Smoke River Bride(78)

By: Lynna Banning

But people? At this hour?

She was dressed before Thad could button his jeans. On the porch she tripped over Teddy, still in his pajamas and popeyed with curiosity.

“What’re all those people doin’ in our pasture? We havin’ a picnic or somethin’?”

Thad banged through the front screen door. “How many people?”

“I dunno, Pa. They’re all ridin’ horses.”

“Horses! Well, let’s go and see, son.”

Thad and Leah tramped across the pasture, followed by Teddy, hastily dressed in jeans and his pajama top. When they came within sight of the wheat field, a shiver went down Thad’s back.

“Would you look at that,” he breathed.

Wash and Jeanne Halliday stood at the fence. Little Manette and her grandfather, Rooney Cloudman, were just dismounting. Next to them, Ike Bruhn came swaggering up to the gate, and—

Thad could scarcely believe his eyes. A trim little black buggy rolled up with Verena Forester, a crocheted lap robe spread across her knees, and Uncle Charlie in the driver’s seat!

Thad blinked, then blinked again.

“Heard you had some wheat that needed gleaning,” Wash called out. He gestured to the gathering behind him. “We brought bags for the seed. We plan to work straight through this field, strip it right down to the nubs.”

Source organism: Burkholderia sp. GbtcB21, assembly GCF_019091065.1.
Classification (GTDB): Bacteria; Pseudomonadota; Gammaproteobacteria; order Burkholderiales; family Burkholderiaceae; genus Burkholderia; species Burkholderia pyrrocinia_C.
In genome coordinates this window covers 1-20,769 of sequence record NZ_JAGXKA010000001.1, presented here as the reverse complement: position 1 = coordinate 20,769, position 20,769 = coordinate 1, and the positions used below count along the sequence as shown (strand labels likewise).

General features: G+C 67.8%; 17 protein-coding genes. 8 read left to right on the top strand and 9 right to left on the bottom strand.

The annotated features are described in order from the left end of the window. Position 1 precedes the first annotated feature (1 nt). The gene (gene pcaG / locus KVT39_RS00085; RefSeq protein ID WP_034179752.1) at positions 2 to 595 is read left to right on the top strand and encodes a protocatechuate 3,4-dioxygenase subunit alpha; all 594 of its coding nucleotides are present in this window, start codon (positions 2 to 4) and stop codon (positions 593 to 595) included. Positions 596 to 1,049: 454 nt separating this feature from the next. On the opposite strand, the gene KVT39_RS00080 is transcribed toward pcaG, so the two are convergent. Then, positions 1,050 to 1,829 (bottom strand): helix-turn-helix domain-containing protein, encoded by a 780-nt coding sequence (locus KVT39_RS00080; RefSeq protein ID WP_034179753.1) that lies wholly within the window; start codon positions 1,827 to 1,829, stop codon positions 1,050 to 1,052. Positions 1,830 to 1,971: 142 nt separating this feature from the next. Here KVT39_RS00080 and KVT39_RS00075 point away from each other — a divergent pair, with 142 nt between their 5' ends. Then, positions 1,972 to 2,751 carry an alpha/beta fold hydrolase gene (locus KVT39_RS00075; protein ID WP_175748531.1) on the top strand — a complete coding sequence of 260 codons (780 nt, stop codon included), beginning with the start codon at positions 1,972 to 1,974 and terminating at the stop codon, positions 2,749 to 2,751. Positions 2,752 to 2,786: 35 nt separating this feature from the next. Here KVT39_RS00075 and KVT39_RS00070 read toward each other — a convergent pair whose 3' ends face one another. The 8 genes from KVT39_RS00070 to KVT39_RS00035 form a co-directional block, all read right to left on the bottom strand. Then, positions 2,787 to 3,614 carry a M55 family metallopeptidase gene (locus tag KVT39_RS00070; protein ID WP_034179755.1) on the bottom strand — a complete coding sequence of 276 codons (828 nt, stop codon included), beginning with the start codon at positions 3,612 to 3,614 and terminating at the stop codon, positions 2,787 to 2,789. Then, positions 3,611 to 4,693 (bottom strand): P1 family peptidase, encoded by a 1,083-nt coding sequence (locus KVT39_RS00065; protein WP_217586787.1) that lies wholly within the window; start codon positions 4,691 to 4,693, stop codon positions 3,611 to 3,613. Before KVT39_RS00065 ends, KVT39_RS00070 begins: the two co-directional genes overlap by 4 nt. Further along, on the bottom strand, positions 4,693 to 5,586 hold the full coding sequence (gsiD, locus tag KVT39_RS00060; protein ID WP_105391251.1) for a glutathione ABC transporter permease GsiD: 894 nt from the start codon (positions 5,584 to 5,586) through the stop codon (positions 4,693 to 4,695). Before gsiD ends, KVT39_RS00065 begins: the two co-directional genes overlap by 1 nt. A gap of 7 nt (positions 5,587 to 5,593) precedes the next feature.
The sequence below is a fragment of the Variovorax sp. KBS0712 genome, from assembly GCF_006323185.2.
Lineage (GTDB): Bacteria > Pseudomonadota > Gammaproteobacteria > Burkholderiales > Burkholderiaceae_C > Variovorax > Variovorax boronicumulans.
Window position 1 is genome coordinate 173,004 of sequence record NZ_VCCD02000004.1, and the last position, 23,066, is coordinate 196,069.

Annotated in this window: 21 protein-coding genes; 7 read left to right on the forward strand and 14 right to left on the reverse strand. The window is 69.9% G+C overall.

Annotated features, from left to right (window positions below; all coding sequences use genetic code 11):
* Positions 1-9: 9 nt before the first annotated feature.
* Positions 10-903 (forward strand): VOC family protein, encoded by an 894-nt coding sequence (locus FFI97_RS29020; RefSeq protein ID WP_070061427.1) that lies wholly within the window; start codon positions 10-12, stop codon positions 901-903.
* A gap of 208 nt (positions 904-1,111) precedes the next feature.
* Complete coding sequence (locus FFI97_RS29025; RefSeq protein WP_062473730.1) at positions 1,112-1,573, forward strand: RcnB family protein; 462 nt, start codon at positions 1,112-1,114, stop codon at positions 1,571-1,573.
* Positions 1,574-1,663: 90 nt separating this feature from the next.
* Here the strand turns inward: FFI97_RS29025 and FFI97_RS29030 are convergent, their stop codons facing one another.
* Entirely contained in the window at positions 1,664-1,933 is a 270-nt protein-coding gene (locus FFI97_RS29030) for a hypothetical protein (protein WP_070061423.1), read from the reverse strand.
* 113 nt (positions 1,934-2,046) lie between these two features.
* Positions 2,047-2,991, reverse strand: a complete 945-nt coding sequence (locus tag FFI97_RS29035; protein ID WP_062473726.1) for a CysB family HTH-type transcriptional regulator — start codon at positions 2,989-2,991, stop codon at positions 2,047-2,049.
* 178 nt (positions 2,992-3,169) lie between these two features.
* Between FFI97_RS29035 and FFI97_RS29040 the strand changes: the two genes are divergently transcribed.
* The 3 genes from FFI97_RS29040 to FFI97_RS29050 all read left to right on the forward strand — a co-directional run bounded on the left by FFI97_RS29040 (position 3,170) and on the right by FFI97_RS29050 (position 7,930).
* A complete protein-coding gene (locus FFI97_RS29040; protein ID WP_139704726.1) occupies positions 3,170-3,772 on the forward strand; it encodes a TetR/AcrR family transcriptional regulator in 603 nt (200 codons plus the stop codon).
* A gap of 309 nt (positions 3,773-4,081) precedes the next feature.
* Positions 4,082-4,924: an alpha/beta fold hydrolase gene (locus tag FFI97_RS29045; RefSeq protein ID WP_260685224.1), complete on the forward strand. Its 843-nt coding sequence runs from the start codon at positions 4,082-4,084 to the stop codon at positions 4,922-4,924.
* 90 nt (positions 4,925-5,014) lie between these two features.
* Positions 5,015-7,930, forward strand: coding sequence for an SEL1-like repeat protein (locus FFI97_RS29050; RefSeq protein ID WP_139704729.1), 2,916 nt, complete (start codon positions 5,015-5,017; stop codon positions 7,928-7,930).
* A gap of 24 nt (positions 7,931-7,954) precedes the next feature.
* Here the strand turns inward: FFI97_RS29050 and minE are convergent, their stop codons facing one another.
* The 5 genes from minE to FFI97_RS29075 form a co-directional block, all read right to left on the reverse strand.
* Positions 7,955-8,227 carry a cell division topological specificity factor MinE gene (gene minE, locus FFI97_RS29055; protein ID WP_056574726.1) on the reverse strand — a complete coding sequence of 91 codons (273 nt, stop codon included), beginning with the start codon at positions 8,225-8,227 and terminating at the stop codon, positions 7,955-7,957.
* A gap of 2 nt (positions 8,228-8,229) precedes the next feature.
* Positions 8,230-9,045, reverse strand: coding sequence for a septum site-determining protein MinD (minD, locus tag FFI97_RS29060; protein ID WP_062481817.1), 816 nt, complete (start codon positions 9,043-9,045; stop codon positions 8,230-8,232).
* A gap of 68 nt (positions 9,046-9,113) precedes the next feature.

Thad was speechless. With numb fingers he opened the single gate and stood back while his neighbors and the townspeople swarmed through and spread out across the field.

“By sundown,” Wash yelled, “you’ll be ready to plow this field. And by October, you can replant.”

Leah reached out for Thad. His blue eyes were wet and shiny, and she bit her lips to keep from crying.

“Leah, honey,” he choked out. “What did we do to deserve this?”

She rested her head against his chest, listening to the unsteady thump of his heart. “If I knew,” she said, her voice shaking, “I would do a lot more of it.”

Her mother had been right, the slow drip had marked the stone.

Thad held Leah away from him, then bent to kiss her wet eyelids. “You are a bonny, bonny lass, Leah. It was a good omen when you stepped off the train in Smoke River.”

He took her hand and together they turned toward the open gate, walked through it and joined the gleaners.


The following year, Thad and Leah MacAllister were the toast of Smoke River. At harvesttime, Thad’s wheat field brought in twice as much as anyone expected, and the next week the mercantile was flooded with orders for seed.

Even more unexpected was the birth of Violet Marie MacAllister in October. After Violet’s entrance into the MacAllister family, nothing was ever the same for Thad’s son, Teddy, who had always claimed he didn’t like girls.

But Teddy took one look at the pink-and-white creature in the wicker cradle and fell head over boots in love with his baby sister.

That year and all the years that followed, both father and son were the proudest males in town.

Also By Lynna Banning

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